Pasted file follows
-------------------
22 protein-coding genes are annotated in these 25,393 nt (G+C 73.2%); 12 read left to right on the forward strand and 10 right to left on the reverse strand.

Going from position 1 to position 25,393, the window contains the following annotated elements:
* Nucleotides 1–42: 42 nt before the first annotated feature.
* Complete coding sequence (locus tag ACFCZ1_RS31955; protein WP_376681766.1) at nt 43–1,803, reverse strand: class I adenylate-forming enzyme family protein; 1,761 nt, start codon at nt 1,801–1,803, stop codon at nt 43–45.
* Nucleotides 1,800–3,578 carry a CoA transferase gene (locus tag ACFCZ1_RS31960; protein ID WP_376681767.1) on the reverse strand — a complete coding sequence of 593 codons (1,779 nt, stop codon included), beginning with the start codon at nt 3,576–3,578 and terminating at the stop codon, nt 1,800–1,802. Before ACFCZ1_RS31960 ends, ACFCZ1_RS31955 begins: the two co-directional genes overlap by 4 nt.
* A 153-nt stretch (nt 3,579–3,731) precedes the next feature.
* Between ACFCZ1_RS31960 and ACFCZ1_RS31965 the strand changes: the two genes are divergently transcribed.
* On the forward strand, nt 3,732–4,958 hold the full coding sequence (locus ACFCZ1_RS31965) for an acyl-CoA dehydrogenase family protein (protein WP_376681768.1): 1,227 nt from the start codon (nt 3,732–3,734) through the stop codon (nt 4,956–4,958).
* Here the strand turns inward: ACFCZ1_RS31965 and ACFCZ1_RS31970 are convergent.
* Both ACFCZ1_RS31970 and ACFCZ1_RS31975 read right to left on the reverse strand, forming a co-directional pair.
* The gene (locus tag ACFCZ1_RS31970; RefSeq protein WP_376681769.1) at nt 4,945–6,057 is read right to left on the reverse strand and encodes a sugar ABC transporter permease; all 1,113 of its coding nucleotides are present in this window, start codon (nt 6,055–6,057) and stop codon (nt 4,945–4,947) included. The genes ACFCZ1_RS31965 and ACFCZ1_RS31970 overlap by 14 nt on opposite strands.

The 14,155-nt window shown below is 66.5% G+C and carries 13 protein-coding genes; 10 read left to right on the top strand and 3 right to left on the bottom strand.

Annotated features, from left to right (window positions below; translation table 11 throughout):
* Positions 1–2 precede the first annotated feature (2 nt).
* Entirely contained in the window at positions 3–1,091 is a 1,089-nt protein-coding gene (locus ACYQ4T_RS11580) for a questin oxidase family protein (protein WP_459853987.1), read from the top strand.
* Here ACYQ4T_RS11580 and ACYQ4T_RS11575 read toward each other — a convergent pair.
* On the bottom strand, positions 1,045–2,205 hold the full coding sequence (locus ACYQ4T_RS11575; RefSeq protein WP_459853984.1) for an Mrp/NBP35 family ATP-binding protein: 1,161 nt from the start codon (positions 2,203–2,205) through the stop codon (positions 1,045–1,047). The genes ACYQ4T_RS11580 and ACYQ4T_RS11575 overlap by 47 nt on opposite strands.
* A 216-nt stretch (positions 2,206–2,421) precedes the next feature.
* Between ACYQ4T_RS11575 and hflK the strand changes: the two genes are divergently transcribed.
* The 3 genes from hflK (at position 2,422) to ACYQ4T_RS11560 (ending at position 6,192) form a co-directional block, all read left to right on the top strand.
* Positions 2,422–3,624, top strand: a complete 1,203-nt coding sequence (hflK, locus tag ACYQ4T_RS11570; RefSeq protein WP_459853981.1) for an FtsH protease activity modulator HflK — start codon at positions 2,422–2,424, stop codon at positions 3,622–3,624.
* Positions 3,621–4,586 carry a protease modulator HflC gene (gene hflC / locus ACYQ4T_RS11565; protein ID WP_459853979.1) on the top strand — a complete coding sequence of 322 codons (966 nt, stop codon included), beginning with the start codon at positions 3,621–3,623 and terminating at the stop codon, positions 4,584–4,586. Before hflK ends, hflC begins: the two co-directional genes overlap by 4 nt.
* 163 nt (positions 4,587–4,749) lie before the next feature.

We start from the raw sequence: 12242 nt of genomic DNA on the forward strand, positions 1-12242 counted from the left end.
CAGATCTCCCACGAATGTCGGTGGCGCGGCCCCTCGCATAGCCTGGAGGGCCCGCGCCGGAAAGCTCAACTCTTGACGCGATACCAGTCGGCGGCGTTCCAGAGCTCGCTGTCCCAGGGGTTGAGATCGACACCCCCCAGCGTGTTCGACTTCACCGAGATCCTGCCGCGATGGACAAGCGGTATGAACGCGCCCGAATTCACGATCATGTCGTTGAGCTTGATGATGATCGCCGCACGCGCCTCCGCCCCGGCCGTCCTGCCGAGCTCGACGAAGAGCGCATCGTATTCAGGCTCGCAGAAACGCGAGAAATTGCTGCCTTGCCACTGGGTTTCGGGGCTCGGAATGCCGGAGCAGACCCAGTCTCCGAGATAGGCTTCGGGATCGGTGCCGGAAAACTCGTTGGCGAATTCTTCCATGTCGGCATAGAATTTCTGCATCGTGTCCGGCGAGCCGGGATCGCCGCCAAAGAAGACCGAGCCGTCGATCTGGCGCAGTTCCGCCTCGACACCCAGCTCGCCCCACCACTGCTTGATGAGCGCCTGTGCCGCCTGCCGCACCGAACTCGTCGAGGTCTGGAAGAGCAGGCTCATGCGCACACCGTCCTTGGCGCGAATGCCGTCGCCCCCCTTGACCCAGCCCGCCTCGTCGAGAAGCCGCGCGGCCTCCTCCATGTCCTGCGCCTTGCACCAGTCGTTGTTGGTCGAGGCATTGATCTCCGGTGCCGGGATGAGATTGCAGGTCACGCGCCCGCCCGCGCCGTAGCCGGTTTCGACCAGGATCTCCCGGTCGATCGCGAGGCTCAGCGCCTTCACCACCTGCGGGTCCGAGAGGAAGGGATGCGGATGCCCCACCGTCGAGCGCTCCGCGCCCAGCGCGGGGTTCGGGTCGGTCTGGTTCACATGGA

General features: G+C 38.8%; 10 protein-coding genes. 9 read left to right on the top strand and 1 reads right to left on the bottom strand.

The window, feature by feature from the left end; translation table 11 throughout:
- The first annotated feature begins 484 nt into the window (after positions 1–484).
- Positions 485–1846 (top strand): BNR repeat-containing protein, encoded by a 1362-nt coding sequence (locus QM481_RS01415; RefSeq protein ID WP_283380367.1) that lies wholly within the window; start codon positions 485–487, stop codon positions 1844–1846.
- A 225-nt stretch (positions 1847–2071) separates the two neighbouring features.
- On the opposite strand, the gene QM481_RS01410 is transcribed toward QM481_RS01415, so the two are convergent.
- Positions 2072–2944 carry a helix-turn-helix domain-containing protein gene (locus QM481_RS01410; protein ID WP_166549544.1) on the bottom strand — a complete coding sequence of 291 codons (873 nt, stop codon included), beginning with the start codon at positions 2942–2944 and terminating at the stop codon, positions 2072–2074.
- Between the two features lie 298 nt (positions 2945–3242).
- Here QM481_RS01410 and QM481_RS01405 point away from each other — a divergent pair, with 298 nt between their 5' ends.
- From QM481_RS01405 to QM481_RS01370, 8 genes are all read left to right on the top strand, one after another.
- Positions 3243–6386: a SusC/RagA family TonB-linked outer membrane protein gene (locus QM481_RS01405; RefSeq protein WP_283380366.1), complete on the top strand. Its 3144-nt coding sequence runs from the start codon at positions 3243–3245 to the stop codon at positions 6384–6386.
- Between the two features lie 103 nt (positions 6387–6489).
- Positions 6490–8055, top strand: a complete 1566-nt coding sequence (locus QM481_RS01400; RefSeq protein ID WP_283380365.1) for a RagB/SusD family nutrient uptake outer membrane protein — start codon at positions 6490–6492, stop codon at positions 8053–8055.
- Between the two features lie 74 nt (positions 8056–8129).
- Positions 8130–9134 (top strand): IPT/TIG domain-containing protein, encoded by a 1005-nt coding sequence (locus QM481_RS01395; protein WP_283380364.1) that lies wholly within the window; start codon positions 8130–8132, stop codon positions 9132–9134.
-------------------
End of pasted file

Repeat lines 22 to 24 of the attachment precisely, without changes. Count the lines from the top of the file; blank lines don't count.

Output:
* Positions 3,621–4,586 carry a protease modulator HflC gene (gene hflC / locus ACYQ4T_RS11565; protein ID WP_459853979.1) on the top strand — a complete coding sequence of 322 codons (966 nt, stop codon included), beginning with the start codon at positions 3,621–3,623 and terminating at the stop codon, positions 4,584–4,586. Before hflK ends, hflC begins: the two co-directional genes overlap by 4 nt.
* 163 nt (positions 4,587–4,749) lie before the next feature.

We start from the raw sequence: 12242 nt of genomic DNA on the forward strand, positions 1-12242 counted from the left end.